Astronomers are always peeking through the lenses of their fancy space telescopes to learn more about the universe around us. One thing that captivates their interest the most is the bevy of distant exoplanets out there, especially those of the ‘super-Earth’ variety, which can be up to ten times more massive than Earth (hence the name).
While it seems logical that super-Earth exoplanets form via protoplanetary disks encircling young stars, the circumstances surrounding their formation remains a mystery. It’s entirely possible that the distance from the star governs the world’s chemical makeup, but this is challenging to confirm because super-Earth exoplanets are so distant and difficult to observe.
Image Credit: Thibaut Roger
In a peculiar set of circumstances, a team of European researchers happened upon a fascinating super-Earth-like exoplanet 21 light-years away dubbed HD219134 b, and it may provide some much-needed insight. The researchers describe their findings this month in the journal Monthly Notices of the Royal Astronomical Society.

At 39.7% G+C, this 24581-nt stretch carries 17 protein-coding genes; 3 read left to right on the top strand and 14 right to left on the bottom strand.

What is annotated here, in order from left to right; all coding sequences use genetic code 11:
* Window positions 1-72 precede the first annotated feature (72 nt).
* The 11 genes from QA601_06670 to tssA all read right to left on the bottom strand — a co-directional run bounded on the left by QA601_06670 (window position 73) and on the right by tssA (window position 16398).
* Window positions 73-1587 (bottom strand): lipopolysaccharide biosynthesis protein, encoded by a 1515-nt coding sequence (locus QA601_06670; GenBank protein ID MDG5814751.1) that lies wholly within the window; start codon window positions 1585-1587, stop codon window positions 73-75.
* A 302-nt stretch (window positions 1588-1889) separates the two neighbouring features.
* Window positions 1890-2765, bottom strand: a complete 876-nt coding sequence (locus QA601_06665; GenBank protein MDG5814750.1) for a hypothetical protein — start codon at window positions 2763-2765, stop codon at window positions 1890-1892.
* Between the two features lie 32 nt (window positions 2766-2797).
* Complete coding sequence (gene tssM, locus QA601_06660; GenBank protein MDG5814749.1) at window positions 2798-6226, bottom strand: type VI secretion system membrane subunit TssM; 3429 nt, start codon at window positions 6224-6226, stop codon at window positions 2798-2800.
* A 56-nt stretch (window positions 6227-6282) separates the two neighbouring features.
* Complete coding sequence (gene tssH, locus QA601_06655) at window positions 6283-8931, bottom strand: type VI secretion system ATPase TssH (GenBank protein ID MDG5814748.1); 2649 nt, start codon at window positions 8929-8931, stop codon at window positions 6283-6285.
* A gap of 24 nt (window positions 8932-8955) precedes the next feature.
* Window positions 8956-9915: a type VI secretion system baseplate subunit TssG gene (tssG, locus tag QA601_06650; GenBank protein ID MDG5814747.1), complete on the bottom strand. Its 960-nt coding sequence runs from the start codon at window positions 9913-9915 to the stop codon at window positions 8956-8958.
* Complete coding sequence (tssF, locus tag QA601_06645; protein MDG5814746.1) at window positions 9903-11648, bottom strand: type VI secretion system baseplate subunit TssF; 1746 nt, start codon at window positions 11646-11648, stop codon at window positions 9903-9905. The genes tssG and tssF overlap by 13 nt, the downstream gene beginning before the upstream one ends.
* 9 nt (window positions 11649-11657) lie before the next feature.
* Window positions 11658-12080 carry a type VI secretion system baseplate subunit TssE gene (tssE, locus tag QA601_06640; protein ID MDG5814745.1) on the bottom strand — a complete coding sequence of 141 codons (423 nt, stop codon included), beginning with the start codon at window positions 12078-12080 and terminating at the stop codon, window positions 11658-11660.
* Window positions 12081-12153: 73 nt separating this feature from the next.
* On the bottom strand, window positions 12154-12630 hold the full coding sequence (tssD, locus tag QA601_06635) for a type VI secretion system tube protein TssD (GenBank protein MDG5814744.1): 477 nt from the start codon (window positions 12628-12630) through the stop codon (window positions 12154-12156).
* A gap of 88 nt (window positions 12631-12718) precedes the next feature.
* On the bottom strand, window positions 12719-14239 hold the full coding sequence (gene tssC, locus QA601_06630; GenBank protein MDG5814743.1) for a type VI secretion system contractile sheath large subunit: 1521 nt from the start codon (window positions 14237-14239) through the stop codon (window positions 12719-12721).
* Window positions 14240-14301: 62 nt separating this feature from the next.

There’s certainly no shortage of super-Earth-like exoplanets out there, but HD219134 b was particularly striking because of its extraordinary characteristics. HD219134 b is around 10-20 percent less dense than other exoplanets in its class, and this could be because of its unique chemical makeup.
While many super-Earth-like exoplanets are thought to be rich in iron, HD219134 b exhibits higher concentrations of certain gemstone-forming elements like aluminum and calcium instead. This, paired with the high temperatures from orbiting its host star so closely, means that HD219134 b could be chock-full of rubies and sapphires.
"Perhaps it shimmers red to blue like rubies and sapphires because these gemstones are aluminum oxides, which are common on the exoplanet," explained Caroline Dorn, an astrophysicist from the University of Zurich.
At least two other known exoplanets exhibit similar circumstances, including 55 Cancri e and WASP-47 e. Admittedly, the situation on HD219134 b is just slightly more complicated, but the conditions are similar enough that the researchers have proposed an entirely new class of Earth-like exoplanets to be recognized by astronomers going forward.
"What's exciting is that these objects are completely different from the majority of Earth-like planets," Dorn added.
As it would seem, we still have much to learn about the universe and how distant exoplanets form around their host stars, but this is a mystery that astronomers strive to solve. Perhaps more powerful space telescopes launching in the future will provide the detailed observations we need to validate these findings, but until then, all we can do is speculate.